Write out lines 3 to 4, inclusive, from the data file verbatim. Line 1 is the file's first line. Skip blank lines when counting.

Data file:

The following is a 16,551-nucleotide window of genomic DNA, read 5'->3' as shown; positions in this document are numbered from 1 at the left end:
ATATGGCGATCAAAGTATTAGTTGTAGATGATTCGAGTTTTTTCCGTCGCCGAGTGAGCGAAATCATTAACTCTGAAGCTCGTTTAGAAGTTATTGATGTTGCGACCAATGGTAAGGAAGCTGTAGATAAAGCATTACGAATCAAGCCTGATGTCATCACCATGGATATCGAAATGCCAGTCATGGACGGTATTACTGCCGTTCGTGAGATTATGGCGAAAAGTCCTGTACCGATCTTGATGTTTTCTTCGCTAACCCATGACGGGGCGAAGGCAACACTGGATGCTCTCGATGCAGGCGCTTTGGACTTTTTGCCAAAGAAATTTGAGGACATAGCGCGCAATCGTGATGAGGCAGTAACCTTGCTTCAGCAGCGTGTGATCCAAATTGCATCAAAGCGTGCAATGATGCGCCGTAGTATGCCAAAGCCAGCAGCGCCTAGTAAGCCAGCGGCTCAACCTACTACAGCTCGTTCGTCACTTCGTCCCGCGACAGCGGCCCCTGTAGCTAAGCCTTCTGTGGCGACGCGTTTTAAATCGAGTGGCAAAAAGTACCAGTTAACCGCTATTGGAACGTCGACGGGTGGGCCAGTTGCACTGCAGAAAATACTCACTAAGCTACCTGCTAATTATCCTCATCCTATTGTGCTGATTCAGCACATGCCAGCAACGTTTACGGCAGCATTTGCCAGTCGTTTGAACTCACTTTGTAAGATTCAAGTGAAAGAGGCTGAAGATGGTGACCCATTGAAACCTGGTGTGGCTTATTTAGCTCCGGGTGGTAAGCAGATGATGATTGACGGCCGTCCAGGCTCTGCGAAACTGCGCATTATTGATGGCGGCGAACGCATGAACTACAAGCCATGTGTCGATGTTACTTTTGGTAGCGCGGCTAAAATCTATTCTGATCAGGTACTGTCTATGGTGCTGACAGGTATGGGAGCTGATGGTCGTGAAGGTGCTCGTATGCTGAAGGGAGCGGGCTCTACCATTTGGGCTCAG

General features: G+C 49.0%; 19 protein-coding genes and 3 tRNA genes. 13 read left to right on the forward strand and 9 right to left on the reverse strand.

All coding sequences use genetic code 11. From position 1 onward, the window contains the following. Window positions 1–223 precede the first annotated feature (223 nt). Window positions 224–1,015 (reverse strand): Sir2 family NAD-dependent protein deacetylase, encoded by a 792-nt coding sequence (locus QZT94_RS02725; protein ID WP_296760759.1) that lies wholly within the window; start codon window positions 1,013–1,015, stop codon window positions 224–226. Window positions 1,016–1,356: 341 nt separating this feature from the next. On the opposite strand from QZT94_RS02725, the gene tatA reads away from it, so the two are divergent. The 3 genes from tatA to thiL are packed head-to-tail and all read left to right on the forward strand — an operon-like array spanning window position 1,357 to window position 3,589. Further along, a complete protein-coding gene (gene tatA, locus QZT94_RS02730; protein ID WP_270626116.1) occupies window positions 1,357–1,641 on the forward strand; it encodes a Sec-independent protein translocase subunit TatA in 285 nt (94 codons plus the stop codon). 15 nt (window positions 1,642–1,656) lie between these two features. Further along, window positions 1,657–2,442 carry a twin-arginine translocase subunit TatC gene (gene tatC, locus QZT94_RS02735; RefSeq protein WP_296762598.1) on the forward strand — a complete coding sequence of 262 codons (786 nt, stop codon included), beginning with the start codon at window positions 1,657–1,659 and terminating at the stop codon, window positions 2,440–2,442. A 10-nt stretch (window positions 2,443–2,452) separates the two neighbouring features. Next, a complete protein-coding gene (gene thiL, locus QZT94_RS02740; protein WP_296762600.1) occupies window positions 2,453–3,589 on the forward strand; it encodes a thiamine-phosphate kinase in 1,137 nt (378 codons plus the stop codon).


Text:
General features: G+C 49.0%; 19 protein-coding genes and 3 tRNA genes. 13 read left to right on the forward strand and 9 right to left on the reverse strand.

All coding sequences use genetic code 11. From position 1 onward, the window contains the following. Window positions 1–223 precede the first annotated feature (223 nt). Window positions 224–1,015 (reverse strand): Sir2 family NAD-dependent protein deacetylase, encoded by a 792-nt coding sequence (locus QZT94_RS02725; protein ID WP_296760759.1) that lies wholly within the window; start codon window positions 1,013–1,015, stop codon window positions 224–226. Window positions 1,016–1,356: 341 nt separating this feature from the next. On the opposite strand from QZT94_RS02725, the gene tatA reads away from it, so the two are divergent. The 3 genes from tatA to thiL are packed head-to-tail and all read left to right on the forward strand — an operon-like array spanning window position 1,357 to window position 3,589. Further along, a complete protein-coding gene (gene tatA, locus QZT94_RS02730; protein ID WP_270626116.1) occupies window positions 1,357–1,641 on the forward strand; it encodes a Sec-independent protein translocase subunit TatA in 285 nt (94 codons plus the stop codon). 15 nt (window positions 1,642–1,656) lie between these two features. Further along, window positions 1,657–2,442 carry a twin-arginine translocase subunit TatC gene (gene tatC, locus QZT94_RS02735; RefSeq protein WP_296762598.1) on the forward strand — a complete coding sequence of 262 codons (786 nt, stop codon included), beginning with the start codon at window positions 1,657–1,659 and terminating at the stop codon, window positions 2,440–2,442. A 10-nt stretch (window positions 2,443–2,452) separates the two neighbouring features. Next, a complete protein-coding gene (gene thiL, locus QZT94_RS02740; protein WP_296762600.1) occupies window positions 2,453–3,589 on the forward strand; it encodes a thiamine-phosphate kinase in 1,137 nt (378 codons plus the stop codon).